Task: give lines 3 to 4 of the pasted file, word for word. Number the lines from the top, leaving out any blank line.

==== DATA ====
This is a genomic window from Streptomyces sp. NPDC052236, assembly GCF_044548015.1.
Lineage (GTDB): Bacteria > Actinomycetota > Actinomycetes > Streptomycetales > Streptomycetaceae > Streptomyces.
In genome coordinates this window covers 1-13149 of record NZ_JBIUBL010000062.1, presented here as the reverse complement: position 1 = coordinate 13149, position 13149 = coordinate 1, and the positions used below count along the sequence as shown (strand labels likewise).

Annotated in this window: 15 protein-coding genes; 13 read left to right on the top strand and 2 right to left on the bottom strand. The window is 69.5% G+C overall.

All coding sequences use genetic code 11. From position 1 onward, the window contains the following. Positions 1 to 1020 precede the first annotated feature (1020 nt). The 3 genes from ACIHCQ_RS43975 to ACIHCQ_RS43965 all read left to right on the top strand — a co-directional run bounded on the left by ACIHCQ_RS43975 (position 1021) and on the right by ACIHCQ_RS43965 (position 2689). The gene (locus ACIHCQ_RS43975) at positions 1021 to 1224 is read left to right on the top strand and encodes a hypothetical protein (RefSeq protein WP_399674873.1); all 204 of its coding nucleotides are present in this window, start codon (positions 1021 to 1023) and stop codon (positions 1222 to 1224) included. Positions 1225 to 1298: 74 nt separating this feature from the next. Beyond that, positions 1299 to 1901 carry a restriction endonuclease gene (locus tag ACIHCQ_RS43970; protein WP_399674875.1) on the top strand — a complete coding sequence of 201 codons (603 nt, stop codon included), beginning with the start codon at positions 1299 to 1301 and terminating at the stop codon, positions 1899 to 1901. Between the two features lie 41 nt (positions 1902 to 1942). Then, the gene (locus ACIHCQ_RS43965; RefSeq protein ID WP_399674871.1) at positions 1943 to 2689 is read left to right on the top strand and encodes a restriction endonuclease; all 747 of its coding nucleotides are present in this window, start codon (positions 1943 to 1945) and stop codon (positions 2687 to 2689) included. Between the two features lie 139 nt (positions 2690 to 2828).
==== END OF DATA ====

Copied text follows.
In genome coordinates this window covers 1-13149 of record NZ_JBIUBL010000062.1, presented here as the reverse complement: position 1 = coordinate 13149, position 13149 = coordinate 1, and the positions used below count along the sequence as shown (strand labels likewise).

Annotated in this window: 15 protein-coding genes; 13 read left to right on the top strand and 2 right to left on the bottom strand. The window is 69.5% G+C overall.